Sunday, February 20, 2011

boxes, comparisons, investment


Posted by PicasaA couple of Chinese lacquer boxes which I photographed after posting on the subject of lacquer the other day. They are both useful and decorative and I love the colour.

It has struck me recently that good subject for a thesis, if anyone is looking for one, would be to compare social attitudes to sex in 19th Century European novels. Today I read in La Terre one of Zola's Rougon Macquart sequence, the description of a 14 year old girl taking her parents' cow to a neighbouring farm to be impregnated by a bull,  a transaction for which she hands over a small fee.  What takes place is described in remarkable detail for the time. The cow is of somewhat larger breed than the bull and the bull has difficulty in mounting her and delivering its semen in the normal way.
"Calmly and with great care, as for a serious undertaking,  she stepped forward.  Her eyes grew dark  with concentration and her red lips half opened in her expressionless face. She had to raise and extend her arm in order to grasp the bull's member,  which she placed dexterously in  position. And he, when he felt himself in command, gathered his  full strength, and penetrated with all his might, into the depth."
It is a scene which fits tidily into the narrative and takes it forward by advancing our knowledge of the girl and of the young labourer who witnesses the proceedings. To set it in perspective:  La Terre was first published in 1887. Dickens, it is true had been dead for 17 years but Trollope had died only four years, and George Eliot seven years earlier.  Hardy, a more likely candidate for a venture of this kind, meanwhile, had recently  published Far from the Madding Crowd and The Mayor of Casterbridge. But it is difficult to imagine even Hardy approaching such a subject let alone tackling it in such clinical detail. And as for the British public and the British press ....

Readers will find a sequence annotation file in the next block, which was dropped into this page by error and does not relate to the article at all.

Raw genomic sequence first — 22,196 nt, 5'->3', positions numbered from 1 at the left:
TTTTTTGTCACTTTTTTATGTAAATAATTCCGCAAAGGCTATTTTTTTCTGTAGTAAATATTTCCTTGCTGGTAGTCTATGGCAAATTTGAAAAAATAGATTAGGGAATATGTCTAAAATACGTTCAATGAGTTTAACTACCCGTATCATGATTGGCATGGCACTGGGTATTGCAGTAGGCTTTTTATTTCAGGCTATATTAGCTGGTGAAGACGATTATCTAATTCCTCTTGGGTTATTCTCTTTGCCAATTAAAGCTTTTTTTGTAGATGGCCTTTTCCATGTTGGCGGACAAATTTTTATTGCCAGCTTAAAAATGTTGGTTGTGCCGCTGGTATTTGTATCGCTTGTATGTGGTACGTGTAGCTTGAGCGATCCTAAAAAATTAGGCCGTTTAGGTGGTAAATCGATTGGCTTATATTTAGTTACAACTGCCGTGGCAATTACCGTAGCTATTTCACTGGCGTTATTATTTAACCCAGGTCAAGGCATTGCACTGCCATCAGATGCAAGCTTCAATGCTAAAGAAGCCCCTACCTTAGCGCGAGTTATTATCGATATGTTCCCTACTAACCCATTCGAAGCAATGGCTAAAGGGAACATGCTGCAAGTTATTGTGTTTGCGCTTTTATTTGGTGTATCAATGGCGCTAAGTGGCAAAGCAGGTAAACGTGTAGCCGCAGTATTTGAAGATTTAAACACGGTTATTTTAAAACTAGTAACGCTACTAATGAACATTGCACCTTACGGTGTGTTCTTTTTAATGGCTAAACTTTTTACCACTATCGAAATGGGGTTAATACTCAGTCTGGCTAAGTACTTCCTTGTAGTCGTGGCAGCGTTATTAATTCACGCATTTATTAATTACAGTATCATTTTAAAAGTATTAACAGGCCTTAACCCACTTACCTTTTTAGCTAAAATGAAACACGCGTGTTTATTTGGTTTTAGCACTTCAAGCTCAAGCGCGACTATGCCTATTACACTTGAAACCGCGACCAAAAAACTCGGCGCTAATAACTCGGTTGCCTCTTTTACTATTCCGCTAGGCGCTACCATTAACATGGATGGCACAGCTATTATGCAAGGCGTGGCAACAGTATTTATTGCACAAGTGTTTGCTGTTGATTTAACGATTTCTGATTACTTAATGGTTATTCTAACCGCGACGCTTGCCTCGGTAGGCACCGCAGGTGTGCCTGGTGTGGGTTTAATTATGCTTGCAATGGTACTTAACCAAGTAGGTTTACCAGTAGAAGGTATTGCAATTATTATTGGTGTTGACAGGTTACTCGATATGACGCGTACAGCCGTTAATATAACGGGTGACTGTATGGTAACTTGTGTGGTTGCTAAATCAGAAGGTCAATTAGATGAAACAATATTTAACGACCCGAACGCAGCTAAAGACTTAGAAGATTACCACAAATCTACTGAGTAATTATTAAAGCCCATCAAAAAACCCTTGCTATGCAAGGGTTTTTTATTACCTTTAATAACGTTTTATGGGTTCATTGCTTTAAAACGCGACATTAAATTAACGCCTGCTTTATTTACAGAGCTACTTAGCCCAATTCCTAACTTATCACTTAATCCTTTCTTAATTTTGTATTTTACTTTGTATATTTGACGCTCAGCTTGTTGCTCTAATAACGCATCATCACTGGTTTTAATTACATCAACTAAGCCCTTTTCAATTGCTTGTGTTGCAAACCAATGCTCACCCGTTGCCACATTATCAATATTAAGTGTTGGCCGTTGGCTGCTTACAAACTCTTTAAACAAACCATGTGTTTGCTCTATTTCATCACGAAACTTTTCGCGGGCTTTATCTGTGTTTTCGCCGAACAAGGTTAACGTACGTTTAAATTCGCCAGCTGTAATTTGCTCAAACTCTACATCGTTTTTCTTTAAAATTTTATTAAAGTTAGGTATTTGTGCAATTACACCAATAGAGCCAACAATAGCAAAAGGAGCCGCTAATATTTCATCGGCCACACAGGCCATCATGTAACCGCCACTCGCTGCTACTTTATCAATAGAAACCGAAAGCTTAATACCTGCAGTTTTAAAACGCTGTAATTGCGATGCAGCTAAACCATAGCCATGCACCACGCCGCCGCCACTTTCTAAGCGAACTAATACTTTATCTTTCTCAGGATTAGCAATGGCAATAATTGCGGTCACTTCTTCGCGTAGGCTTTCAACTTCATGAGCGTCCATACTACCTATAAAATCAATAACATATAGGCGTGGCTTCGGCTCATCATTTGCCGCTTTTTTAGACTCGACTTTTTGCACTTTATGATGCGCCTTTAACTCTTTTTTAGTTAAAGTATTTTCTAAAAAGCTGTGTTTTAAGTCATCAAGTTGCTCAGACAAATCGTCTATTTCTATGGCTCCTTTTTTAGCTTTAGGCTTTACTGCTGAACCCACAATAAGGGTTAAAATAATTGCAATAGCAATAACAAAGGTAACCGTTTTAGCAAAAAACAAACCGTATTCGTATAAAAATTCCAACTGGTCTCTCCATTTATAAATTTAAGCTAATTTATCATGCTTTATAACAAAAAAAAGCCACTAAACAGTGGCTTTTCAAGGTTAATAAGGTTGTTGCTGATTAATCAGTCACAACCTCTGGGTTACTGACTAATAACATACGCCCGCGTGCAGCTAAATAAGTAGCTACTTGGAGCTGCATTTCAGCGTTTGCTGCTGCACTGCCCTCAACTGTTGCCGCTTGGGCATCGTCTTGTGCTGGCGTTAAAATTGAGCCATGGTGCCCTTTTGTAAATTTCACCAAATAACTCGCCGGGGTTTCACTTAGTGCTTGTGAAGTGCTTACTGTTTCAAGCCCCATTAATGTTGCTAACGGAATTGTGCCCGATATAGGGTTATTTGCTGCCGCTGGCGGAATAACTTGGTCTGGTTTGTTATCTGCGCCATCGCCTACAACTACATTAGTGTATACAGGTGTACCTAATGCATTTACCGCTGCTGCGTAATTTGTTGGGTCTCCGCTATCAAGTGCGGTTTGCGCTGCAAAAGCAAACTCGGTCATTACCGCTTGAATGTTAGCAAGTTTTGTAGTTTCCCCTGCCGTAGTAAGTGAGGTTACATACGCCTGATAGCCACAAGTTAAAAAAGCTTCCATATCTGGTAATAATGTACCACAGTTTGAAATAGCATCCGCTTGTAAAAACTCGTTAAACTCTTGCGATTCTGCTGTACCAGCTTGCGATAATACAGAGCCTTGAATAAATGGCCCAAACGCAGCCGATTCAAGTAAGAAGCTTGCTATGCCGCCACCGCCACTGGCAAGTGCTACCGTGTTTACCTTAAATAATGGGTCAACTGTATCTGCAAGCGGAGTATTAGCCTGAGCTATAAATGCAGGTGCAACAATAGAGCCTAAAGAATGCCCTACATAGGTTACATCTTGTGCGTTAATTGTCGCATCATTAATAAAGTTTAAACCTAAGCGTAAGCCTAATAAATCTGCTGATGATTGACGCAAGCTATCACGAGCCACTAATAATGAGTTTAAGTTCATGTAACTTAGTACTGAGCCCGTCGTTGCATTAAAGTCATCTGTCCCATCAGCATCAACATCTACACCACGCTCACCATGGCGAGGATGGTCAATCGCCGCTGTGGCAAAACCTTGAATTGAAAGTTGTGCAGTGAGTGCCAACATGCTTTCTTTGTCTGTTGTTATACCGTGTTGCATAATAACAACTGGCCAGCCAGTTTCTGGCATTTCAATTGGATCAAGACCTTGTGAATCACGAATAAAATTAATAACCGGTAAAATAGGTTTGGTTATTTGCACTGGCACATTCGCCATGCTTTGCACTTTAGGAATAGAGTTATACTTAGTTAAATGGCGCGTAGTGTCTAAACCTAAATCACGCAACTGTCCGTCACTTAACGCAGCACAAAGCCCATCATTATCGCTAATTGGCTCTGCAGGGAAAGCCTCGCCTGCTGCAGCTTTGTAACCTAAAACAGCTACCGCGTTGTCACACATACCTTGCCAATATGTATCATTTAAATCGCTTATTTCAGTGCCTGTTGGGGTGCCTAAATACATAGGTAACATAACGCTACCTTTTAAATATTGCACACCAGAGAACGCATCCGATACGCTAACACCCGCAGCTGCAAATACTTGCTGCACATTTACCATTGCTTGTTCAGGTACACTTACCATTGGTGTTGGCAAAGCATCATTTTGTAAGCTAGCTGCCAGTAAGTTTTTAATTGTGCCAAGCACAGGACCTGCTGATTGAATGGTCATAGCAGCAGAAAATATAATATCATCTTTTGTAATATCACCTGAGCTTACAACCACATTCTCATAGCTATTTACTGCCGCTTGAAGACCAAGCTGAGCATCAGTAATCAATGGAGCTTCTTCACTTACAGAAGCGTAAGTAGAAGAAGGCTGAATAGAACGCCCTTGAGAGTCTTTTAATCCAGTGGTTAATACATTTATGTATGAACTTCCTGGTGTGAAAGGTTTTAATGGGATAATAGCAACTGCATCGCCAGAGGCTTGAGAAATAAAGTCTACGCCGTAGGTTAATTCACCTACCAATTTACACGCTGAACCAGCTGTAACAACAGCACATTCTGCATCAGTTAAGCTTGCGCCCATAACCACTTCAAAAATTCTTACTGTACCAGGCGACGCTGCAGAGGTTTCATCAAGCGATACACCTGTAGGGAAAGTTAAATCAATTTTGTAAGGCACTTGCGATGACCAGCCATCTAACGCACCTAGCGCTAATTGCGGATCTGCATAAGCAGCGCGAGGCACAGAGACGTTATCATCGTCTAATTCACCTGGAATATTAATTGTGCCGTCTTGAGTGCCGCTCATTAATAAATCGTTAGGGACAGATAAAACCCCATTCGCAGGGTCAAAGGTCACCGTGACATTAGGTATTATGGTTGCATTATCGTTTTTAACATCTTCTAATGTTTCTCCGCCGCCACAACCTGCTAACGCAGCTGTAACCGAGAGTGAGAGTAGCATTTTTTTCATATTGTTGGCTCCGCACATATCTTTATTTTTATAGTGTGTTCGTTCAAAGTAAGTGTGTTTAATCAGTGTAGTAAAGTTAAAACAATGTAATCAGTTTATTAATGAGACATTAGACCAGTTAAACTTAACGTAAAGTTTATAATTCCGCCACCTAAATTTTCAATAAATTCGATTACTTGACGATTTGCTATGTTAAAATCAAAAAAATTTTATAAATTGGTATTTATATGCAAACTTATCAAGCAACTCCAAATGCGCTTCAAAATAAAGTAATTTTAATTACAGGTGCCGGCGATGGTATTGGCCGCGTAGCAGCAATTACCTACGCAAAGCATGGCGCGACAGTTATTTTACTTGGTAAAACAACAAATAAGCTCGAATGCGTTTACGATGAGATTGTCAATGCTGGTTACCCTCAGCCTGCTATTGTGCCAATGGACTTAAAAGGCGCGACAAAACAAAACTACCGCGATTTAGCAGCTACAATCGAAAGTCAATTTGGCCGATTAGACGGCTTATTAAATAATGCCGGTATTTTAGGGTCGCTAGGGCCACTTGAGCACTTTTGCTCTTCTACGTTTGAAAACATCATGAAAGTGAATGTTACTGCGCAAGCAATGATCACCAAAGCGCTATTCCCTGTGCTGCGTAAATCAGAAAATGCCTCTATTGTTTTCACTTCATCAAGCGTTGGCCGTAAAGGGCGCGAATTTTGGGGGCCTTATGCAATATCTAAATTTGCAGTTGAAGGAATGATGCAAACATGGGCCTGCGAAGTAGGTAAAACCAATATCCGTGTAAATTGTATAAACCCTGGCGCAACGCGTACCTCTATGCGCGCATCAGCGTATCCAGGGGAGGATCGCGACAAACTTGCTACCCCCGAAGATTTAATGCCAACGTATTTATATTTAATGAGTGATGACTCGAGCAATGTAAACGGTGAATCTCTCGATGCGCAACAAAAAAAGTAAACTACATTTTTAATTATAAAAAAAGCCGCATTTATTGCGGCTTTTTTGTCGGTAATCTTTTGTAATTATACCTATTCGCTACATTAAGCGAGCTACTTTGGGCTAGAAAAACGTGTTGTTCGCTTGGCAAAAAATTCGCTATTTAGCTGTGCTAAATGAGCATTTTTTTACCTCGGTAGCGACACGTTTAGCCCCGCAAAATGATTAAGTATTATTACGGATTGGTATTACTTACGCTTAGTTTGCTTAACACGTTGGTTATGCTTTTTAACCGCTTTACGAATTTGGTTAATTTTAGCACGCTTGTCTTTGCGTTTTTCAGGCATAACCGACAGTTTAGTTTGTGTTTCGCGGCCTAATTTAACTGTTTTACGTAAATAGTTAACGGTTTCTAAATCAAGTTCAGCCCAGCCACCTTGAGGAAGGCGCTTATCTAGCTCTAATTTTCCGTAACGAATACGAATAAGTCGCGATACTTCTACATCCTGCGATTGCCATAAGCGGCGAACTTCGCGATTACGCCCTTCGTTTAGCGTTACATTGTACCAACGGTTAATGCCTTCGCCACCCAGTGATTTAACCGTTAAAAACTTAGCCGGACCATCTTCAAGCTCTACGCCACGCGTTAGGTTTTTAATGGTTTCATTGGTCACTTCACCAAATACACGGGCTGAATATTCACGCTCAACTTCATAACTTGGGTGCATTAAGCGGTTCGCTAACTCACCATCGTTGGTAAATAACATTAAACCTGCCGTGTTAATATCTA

At the butcher's counter in Sainsbury's this morning, a man buys a joint of Aberdeen Angus beef with evident relish. "A good investment!" he says to me as puts the package into his trolley.

2 comments:

Lucy said...

I imagine clambering about under fornicating bulls might well be frowned upon by Health and Safety these days. It's far too jolly an account and not pitiful and doom-laden enough by half for TH.

I suffered no attack of the vapours myself until in the very next breath you went on to the butcher's counter in Sainsbury's, and choice cuts of prime beef...

Clare Grant said...

There's a scene in Larkrise where Laura/Flora witnesses a bull 'justifying his existence'. She scurries away in case the men laugh at her -- but says she was not traumatised. I'd look it up for you, but I'm not sure where my copy is and I have a lapful of baby.